9. Well, I didn't give static/space cores any thought until now. As in reality - homes (usually) aren't something you mass-produce and sell from stock. If someone builds something that he doesn't intend to sell in the first place, there is no DRM in effect - it's not a proprietary "product". Hence I think this got nothing to do with our business Same for dynamic cores - unique constructs are not targeted by the cc0. The creator would first have to blueprint it and offer to sell a proprietary/protected version to other players. Then these players might fly around with their new ship and they learn that it doesn't perform as well as they hoped in certain situations. They might want to change that button position on that other screen, or remove the seat that always gets in the way when there's an emergency. That's when they'd wish for the permission to modify their construct. That's where the cc0 comes in and rescues this poor fella, who loves his construct, but can't change the things that really vex him about it. If it's a unique construct, never sold, never locked down - have fun with it - none of our business /edit/ps Of course they can always ask the original creator to change stuff for them, too. If their support/service is good, there wouldn't be much incentive to call out for copycats, I guess.
  10. Thanks for the nice feedback - I too think it's fun One thing you got wrong tho: We don't aim at cheap knock-offs. I get how that feels implied - like some dude at the australian bazar selling cheap "Roolex" - but that's far from what we would do. We're more like that tuning garage, where you drive your shiny sports car in and get it back with improved stats. Nobody would call that a cheap copy - not only because copying something will be everything but cheap, but because we'll be even more expensive than the original, because we will provide full access to everything and won't do mass-production or whatever. So far it's unclear if we even got the skills or manpower needed - or if anyone likes to do anything at all. Sadly the org news got wiped, where I said that the only serious rule in cc0 is "no obligations" - so there might as well be lots of people in our org that just want to make a statement, but will never move a finger to actually copy anything. You said it: the idea is fun. That's what it's all about - the idea. Tho if someone really puts down the coin, cc0 will most probably get active on the job. Just that nobody will call this cheap - it's the opposite - it's people wealthy enough to afford not only the original, but a dedicated group of "tuners" that take the original and create a copy from it, which will take a long time and for an exact replica we'll need access to the original. We liberate proprietary design and a liberated version of an otherwise locked-down construct will be much more expensive. That was my main argument in previous discussions - a DRM infected product should sell for way less, because the buyer gets way less for the money. For all I care you could just as well ask the original designer, if he's willing to provide you an unlocked version if you pay him just as much as you'd pay us. Given that through mass-production of locked down constructs you can sell cheaper to the masses, he might even be inclined to setup a contract and get this one-time big bonus /edit/ps Oh, I've put that "no obligations" bit into the OP too. Ha, cool. /edit/ps2 Just thought about some crazy designer may ask an incredible amount of money for his proprietary crap. In that case, well, we might be cheaper, true, but it would be an even sweeter treat if we can provide a better version at lower cost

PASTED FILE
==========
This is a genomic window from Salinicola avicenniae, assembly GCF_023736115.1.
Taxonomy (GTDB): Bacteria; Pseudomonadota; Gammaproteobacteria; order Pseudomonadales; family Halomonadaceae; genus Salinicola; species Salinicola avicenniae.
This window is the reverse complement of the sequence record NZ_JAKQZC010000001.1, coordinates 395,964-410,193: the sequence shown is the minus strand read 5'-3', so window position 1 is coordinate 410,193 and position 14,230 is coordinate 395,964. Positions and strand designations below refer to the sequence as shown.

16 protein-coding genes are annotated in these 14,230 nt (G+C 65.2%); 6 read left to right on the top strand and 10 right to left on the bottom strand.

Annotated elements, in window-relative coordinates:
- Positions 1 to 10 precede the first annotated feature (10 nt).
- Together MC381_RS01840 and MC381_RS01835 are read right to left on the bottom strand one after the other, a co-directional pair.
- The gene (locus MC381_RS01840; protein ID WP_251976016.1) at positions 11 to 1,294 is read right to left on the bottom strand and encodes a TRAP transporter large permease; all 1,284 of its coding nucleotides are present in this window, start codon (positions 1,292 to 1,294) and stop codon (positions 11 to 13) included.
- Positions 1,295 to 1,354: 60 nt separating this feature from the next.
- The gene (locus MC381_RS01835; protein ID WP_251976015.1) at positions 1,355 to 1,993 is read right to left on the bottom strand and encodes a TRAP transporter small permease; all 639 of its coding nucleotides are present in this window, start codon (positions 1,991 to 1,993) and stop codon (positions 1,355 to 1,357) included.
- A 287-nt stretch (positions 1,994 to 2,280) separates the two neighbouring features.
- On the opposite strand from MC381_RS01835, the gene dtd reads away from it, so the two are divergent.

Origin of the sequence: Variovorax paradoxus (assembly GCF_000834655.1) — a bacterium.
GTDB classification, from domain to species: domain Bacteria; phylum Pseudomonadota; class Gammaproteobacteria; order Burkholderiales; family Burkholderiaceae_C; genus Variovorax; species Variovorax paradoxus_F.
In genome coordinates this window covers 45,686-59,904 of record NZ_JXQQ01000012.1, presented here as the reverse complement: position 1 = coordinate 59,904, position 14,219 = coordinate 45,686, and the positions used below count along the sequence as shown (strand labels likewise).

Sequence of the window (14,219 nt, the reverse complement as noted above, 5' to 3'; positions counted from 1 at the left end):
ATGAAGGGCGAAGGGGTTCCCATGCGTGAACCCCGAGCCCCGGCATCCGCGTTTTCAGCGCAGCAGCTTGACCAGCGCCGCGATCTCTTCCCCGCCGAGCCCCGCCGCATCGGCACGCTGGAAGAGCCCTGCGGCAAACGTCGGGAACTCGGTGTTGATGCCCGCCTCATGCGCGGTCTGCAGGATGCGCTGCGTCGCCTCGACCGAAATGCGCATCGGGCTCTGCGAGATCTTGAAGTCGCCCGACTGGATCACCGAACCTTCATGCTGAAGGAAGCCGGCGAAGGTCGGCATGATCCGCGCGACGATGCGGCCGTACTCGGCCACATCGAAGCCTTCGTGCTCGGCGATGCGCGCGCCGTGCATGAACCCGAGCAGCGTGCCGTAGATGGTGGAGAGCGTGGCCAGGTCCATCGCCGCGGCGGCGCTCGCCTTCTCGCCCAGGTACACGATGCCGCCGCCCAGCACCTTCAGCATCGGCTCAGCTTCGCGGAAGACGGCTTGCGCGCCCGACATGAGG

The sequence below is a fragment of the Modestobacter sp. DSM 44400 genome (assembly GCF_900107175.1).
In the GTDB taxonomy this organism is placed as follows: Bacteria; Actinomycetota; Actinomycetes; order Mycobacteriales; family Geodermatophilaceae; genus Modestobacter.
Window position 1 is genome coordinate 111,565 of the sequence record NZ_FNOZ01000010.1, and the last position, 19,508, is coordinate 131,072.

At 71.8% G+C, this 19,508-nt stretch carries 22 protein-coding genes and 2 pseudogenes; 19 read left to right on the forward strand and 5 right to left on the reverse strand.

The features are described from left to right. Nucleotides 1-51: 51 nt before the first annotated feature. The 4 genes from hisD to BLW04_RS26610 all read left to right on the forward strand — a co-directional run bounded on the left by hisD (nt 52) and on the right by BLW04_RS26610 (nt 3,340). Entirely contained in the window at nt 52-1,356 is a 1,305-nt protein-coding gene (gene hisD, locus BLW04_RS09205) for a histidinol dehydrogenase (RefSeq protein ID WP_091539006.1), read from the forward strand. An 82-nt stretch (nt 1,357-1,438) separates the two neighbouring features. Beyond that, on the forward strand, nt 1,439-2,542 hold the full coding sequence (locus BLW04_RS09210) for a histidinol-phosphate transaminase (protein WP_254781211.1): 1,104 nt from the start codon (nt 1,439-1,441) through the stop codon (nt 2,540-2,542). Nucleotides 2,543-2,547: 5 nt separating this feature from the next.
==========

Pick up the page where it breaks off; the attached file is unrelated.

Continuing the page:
11. The next test session starts on February 6th. See this page for the schedule: https://www.dualthegame.com/en/server-status/ Since Alpha 3 just dropped, we currently have pretty short test sessions, but expect them to get back to 96 hours once Alpha 3 got smoothed out a bit more Ps: you can read "Alpha 3 Test 06 February 2020" on the very top of dualthegame.com which links to the page above.
  12. Yeah, great grapics, but the gameplay sucks.
  13. "Why would they have to continue living when you don't see them?" - Bernd Lehahn @Context I like that username 😃 Yeah, I'm holding on to my quanta as well - even during alpha, even if I lose it all, I just like the fact being on the liquid side of things. Plus it's fun learning about some economics. Bought stuff from the market, delivered it 35km to another market, made 50k from it. Doesn't matter if it stays - for now I count it as a success
  14. I've seen "Ready Player One" yesterday. Not about to discuss that movie tho. Watched it because JC kept referencing the book over and over and I didn't want to read it, since a friend already complained about it being a bit out there overly referencing 80's pop culture all the time. Tho seeing this topic again, I feel like adding this: when I look at the vision of "The OASIS" in Ready Player One and linking it to the vision of "emergent gameplay", I think maybe players will create challenges that you can win some day. Like what prevents us from having people to put in quanta in order to enter a race event and have them win the pot in the end? 50% goes to 1st place, 30% to second place, 10% to 3rd and the remaining 10% to the organizer? The participants would have to arrive and be registered at the starting location. Race starts once the organizer announces the destination, where containers await. These could be like the vending machines that give out the speeder parts at the markets. The first to arrive would take an item from each of three containers, where the first would contain an amount of 3, second 2 and third only 1 - plus having a cooldown, so 1st and 2nd place wouldn't just take it all. This should result in 1st winner handing in 3 tokens, second 2 and third only 1. There you have it. To win in DU means winning the CC0 race or whatever other challenges we create. DU will be another world - like Second Life. We are the ones to fill it with goals. Think Last Man Standing once pvp is solid!